One good thing to come out of the pandemic is the discovery of the technology that enables us to connect to others online. We have been able to watch our own church's live stream on a Sunday, and we have been able to take part in a life group via Zoom. In previous years, we have been away from our church for months at a time. Usually, we visit a different church each week, but churches were mostly closed last year.
We often ask for divine appointments, wanting to be in the right place at the right time. On one such occasion we had spent the night on some moorings on the Thames in Shepperton. We had planned to make a leisurely start, but James suddenly had the urge to leave straight away, even before Hazel had finished her breakfast. There are two branches of the Thames at this point, either side of Desborough Island, and we headed upstream past the end of the island, crossing the other channel, and found a space on the visitor mooring at Weybridge. We secured the boat, and James had just started chatting to another boater, when a boat came down through Shepperton Lock. It was our friends Simon and Pat on Daedalus. How good it was to see them! They turned and came alongside us, and we went on board for a cup of tea. If James hadn’t suddenly been prompted to depart early this morning, we would have missed them, as they were going to go down Desborough Cut to Walton, instead of round the back of the island to Shepperton, where we had been.
We took a side trip from the Thames, up the Wey Navigation to Guildford and Godalming and back. As we used to moor on the Wey, we took the opportunity to meet up with friends we hadn't seen for a while, as well as paying a visit to our old church in Weybridge.
We often chat to people at locks, and we give out “Bertie the Boat” leaflets to children, and “How do locks work?” for adults. Other literature might follow, such as “Why Jesus?” or a New Testament. Sometimes we make new friends, and we met a couple in Guildford, to whom we related very well. We were invited aboard their boat, and we discovered that we had several friends in common. Both boats were going up the Thames and then up the Oxford Canal, but we were travelling at different speeds, so we never properly connected again. However, while moored in Oxford, a few weeks later, we had a knock on the boat, and it was our friends! They had come by car for a meal at a nearby pub, and spotted our boat. We are now in touch and hope to meet up again in the future.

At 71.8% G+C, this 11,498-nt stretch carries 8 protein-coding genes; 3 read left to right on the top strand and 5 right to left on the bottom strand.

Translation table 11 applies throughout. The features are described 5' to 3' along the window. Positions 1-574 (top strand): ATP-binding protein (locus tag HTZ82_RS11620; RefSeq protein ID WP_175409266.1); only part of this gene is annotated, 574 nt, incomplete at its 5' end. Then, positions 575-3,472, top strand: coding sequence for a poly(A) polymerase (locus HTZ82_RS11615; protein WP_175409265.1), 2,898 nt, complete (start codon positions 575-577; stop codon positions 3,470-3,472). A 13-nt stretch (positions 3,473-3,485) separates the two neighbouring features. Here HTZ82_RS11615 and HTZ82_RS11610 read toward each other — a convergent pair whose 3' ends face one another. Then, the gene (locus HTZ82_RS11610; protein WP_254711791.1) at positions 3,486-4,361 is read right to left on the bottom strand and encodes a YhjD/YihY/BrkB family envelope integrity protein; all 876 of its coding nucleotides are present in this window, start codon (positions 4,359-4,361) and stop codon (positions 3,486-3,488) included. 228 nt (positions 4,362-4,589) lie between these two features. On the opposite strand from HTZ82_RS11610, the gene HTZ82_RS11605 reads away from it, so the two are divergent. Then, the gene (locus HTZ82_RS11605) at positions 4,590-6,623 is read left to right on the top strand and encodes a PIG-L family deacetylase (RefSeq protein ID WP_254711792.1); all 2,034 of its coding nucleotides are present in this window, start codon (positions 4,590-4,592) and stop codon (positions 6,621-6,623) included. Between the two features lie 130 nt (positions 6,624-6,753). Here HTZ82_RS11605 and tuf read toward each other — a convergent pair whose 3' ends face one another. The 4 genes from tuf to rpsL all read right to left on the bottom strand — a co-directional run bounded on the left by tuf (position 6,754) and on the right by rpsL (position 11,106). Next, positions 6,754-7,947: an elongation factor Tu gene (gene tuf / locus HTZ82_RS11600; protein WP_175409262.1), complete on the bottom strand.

We went up stream on the Thames to the head of navigation at Lechlade, before returning to Oxford and heading up the Oxford Canal. We returned via Braunston and the Grand Union to Aylesbury. Since arriving back, we have been able to be hosts on a skippered trip on Beacon for people from our local food bank. Jesus said it is better to give to to receive. It is certainly lovely to be able to give our time in this way.
We are involved in our church in Aylesbury, where we are part of the worship team, and we belong to a life group. We also stay in touch with the boaters in the canal basin, where we get together most Friday evenings. Three of them have visited our church, which meets in the Canal Society function room.
Looking forward to 2022, our boating plans are uncertain. We will take part in the mission at Water Eaton, Milton Keynes, and then we will head north up the Grand Union. We are not sure yet which way we will turn when we reach Norton Junction, but wherever we find ourselves, we will be praying for divine appointments, and opportunities to share our stories and our faith.
In His Name
James and Hazel Bell
Canal Ministries - sharing God's Love on the Inland Waterways.